Is it time to re-think America’s international military commitments?  Though settled by European kingdoms seeking empires the United States wasn’t founded to become an empire.  Individuals fought against the empire building tyrants until their determination and resolve won independence against all odds.  Then, although the world was filled with despotic kings, our Framers gave us a Republic.  However, it is worth remembering the exchange that took place between Ben Franklin, the elder statesman of the Constitutional Convention and an unknown woman.  As he left Independence Hall he was asked, “Well Doctor what we have got a republic or a monarchy?”   Appealing to his legendary wit Franklin replied, “A republic, if you can keep it.”   We and our ancestors have been blessed by the Republic for hundreds of years.  We’ve benefited from the liberty to live our lives and pursue our happiness.  Now we’ve arrived at the “if you can keep it” phase of our journey.

At the cost of hundreds of billions and thousands of lives we doubled-down in Afghanistan.  At the cost of over a trillion and thousands of lives we conquered Iraq and deposed Saddam.  We spearheaded the bombing campaign in Libya.  Our drones strike suspected enemies far and near.  Troops have been dispatched to central Africa.  And the perennial war drums still beat at the very mention of Iran.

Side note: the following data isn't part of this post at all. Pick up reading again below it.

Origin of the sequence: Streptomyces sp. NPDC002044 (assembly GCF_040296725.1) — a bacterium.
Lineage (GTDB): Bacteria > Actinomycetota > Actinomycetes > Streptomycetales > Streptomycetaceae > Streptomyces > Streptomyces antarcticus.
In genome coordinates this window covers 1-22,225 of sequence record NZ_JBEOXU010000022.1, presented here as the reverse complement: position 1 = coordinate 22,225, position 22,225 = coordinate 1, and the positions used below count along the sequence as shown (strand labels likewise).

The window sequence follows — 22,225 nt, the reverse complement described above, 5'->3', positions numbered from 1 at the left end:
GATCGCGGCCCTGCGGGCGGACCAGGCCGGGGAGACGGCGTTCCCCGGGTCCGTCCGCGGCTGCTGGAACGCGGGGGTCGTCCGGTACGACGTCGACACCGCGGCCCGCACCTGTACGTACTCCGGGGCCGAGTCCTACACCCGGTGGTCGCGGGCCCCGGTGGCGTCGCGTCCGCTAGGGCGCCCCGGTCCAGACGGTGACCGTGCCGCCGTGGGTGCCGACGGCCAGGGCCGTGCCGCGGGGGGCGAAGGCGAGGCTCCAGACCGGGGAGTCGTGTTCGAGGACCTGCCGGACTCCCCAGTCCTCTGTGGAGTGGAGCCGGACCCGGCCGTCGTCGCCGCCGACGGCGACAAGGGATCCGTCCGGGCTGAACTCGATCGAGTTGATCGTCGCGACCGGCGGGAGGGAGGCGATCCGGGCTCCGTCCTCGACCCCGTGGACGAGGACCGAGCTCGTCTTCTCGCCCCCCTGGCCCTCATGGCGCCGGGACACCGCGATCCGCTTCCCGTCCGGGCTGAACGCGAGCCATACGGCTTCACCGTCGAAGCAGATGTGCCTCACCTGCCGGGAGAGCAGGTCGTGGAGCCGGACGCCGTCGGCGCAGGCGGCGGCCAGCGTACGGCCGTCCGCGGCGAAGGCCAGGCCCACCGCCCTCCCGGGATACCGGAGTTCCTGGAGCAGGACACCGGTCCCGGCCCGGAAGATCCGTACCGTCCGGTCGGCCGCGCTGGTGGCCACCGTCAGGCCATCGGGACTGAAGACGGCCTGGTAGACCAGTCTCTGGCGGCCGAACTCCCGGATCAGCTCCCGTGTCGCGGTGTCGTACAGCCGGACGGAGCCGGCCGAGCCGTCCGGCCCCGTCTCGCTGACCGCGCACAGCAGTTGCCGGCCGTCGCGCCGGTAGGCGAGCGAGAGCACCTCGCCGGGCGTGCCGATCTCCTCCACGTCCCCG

We have sent our fellow citizens to fight long hard slogs in countries whose names are the very synonym for Quagmire.  As our economy was being outsourced, our debt monetized, and our infrastructure crumbled we meekly followed our leaders deeper into thankless nation-building campaigns in nation after nation including one that’s resisted and foiled every empire from Alexander to Moscow.

Instead of using our cruise missiles and stealth capabilities we fell into the trap announced and laid by Bin Laden.  Whose strategy was as Lawrence Wright told us in his seminal book Looming Towers to, “lure America into the same trap the Soviets had fallen into: Afghanistan.”  How did he plan to do it?  “To continually attack until the U.S. forces invaded; then the mujahedeen would swarm upon them and bleed them until the entire American empire fell from its wounds. It had happened to Great Britain and to the Soviet Union. He was certain it would happen to America.”